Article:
As Vicky wished for fertile land to grow her own vegetables, she decided to attend a workshop FCA hosted with the UN’s Food and Agriculture Organization (FAO). FAO provided the technical experience, as this was new territory for FCA. In this workshop, Vicky and 35 other women learned about the importance of producing their own food, and how to do it in a self-sustaining way on their property through greenhouses. Vicky talked to FCA after the workshop, expressing her interest in becoming more involved. Soon after, she became a beneficiary of a family greenhouse. As part of the commitment, she and her family took part in its construction and subsequent preparation and sowing.

A decade later, Vicky and her family continue to produce a variety of vegetables and tubers for their personal consumption. But the benefits of their family greenhouse go beyond their nuclear family, as they share their crops with her brothers and sisters, and with the surrounding neighborhood. In a traditional trading process in Bolivia, called trueque, Vicky exchanges her potatoes for bread or her carrots for soap with her neighbors and local stores. Once, her child even exchanged broccoli for ice cream! If growing personally produced, organic food to maintain her family’s health weren’t benefit enough, through the trueque her children have learned the importance of not only caring for the plants (in hopes of more ice cream trades!), but also learning each plant’s growth process from start to finish and what is required at each step.

Though there are challenges in maintaining a greenhouse, especially in the winter season when the temperatures drop quite substantially and some crops suffer, especially in El Alto, Vicky and her family reap benefits by reducing their expenses through producing and eating their own food, and they are even able to save a bit too. Through this organic food, she has learned that producing elements for personal consumption and not for sale has been of great value for herself and her family. This process has helped her to eat better and keep her family healthier. The family greenhouse has not only brought physical health, but also social and emotional health. Working together in the greenhouse producing food for a common good has brought less stress and healthier relationships within her family and neighborhood.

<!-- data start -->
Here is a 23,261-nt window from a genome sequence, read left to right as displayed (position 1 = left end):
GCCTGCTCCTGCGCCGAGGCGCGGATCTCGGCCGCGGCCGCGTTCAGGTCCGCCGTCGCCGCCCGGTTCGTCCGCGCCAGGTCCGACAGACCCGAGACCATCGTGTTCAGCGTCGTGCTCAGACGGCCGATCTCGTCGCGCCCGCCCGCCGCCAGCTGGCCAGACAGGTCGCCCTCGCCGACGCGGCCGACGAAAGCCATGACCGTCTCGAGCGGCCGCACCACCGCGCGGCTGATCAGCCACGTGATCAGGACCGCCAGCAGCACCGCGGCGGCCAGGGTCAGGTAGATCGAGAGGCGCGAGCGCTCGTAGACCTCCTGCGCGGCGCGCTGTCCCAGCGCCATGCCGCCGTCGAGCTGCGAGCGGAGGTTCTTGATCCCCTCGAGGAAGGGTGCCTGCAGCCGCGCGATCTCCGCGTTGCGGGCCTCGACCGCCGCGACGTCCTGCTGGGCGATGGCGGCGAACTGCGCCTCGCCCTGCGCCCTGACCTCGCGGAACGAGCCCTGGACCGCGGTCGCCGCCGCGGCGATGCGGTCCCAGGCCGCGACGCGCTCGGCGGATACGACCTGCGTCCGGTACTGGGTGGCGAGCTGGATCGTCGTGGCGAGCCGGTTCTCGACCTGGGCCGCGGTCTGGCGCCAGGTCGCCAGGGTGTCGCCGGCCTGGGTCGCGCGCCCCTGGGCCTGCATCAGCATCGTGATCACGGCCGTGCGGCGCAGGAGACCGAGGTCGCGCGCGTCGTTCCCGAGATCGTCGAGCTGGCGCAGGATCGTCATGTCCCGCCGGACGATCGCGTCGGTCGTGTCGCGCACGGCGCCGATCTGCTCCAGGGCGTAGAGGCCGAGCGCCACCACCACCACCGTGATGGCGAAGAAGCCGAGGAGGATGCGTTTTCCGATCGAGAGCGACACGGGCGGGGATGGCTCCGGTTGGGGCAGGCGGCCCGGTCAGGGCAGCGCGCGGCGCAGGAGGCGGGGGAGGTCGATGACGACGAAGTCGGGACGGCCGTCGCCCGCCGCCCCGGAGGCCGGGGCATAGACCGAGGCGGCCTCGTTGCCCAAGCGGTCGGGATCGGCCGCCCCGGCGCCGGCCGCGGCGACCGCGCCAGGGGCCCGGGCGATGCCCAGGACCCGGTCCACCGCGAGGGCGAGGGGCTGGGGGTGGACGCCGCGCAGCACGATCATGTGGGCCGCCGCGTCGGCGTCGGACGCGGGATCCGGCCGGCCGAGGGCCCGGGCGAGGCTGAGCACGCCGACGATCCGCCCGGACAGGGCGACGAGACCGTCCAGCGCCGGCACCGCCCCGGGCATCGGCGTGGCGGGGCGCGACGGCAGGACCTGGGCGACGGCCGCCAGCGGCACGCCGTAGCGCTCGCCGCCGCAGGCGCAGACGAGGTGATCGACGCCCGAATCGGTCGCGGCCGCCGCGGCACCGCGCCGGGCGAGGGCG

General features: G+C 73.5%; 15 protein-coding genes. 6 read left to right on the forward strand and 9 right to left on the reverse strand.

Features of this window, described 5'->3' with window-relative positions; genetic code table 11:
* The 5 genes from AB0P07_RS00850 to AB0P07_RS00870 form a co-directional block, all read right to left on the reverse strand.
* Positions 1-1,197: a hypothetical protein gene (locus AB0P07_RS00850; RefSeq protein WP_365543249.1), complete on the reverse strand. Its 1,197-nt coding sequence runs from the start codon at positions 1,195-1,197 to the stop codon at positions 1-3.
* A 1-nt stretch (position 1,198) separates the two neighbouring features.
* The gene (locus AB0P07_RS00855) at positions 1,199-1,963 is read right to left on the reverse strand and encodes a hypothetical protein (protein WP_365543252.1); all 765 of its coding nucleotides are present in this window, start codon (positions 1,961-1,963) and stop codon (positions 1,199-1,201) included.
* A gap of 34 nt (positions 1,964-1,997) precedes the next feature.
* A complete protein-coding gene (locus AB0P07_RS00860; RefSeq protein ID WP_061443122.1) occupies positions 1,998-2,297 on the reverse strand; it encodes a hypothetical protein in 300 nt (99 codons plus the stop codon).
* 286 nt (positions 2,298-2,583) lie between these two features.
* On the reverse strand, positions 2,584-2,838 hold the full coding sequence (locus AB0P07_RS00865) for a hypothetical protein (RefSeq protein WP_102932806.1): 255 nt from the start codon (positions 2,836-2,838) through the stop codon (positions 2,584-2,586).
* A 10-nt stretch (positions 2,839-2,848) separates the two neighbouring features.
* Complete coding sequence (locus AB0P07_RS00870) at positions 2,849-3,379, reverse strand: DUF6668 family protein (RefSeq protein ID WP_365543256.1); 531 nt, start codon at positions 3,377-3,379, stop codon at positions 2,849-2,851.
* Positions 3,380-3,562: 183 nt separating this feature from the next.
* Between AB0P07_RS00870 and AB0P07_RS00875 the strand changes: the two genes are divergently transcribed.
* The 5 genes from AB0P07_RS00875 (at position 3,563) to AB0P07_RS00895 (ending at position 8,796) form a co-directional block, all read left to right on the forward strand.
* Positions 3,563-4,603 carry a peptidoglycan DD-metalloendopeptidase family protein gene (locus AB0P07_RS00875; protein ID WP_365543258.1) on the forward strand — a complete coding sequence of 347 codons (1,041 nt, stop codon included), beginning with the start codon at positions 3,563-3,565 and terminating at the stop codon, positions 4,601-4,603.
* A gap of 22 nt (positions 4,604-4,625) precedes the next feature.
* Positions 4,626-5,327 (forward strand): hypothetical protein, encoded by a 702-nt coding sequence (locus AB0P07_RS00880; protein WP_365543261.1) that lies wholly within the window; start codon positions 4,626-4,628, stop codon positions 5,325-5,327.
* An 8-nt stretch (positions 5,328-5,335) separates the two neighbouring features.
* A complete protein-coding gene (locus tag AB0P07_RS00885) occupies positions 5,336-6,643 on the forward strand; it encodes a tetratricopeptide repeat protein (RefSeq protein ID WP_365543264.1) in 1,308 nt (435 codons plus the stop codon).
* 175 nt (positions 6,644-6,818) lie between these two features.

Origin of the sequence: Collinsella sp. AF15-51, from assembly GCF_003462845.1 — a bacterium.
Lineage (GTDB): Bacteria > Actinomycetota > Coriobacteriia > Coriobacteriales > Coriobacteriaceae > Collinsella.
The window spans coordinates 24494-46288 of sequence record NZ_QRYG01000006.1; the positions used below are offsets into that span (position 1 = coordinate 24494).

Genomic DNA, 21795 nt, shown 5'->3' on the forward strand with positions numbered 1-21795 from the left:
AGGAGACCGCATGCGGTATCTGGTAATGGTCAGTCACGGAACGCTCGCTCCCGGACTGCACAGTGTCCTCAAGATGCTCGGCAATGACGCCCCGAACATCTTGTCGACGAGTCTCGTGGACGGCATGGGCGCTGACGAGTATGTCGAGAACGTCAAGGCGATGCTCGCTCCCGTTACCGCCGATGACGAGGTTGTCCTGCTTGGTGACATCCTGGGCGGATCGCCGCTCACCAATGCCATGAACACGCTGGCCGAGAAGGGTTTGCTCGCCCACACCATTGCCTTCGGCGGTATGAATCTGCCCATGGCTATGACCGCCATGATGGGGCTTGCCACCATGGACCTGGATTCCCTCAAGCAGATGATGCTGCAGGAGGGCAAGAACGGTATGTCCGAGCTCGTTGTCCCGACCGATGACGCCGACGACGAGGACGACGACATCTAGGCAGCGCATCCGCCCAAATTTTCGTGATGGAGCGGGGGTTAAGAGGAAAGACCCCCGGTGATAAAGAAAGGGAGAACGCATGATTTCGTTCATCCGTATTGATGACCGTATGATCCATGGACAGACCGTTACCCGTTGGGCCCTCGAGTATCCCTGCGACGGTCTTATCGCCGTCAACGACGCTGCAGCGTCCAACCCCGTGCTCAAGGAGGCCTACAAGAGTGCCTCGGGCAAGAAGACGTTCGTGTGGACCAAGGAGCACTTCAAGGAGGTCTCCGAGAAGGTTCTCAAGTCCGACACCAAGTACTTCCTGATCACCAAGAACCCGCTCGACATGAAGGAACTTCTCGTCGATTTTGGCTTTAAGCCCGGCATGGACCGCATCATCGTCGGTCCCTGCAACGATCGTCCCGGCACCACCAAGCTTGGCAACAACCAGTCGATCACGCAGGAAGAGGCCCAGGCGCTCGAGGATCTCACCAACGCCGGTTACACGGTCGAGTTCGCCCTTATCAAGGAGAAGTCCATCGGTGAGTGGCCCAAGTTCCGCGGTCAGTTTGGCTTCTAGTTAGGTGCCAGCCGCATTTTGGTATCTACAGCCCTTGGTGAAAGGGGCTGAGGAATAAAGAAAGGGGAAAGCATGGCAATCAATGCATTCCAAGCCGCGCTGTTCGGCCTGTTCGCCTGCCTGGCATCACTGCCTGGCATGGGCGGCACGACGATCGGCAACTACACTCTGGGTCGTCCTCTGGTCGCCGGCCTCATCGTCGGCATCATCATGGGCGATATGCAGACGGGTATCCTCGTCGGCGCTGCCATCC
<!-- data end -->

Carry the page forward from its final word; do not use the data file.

But the benefits go even further. Vicky has learned that by growing organically, she is protecting and supporting Pachamama. In this process, she has experienced the importance of recycling and of creating the least amount of contamination possible for her environment. Her family greenhouse has shown her how to vivir bien. It is not just about her and her family living well, but it is about living in harmony with all living beings, something she does every day in her greenhouse.

As she talks with other beneficiaries — there are now 300 in total — and sees the positive change that the greenhouses have brought, she can only be grateful. The tiny seed that was planted, both literally and metaphorically, by FCA 10 years ago has brought new life to her family and neighborhood. It is no surprise that her favorite part of the family greenhouse is to watch something be born and grow, knowing it will continue to give life, even amidst the harsh, dry conditions of El Alto.

FCA, along with these communities, walks with UMAVIDA in its mission to care for Pachamama, for God’s Creation and all that is in it, amidst its harsh conditions. Each day, we are called to face those unfavorable conditions and work to live in harmony, to coexist, to vivir bien, and to search for God’s life-giving justice and love for our brothers and sisters in Bolivia and around the world.

I give thanks for each one of you and your accompaniment of this call through your prayers and financial gifts. Vicky and all of us of UMAVIDA know that new and abundant life can be born, even with just a tiny seed of faith and support.

Peace,

Chenoa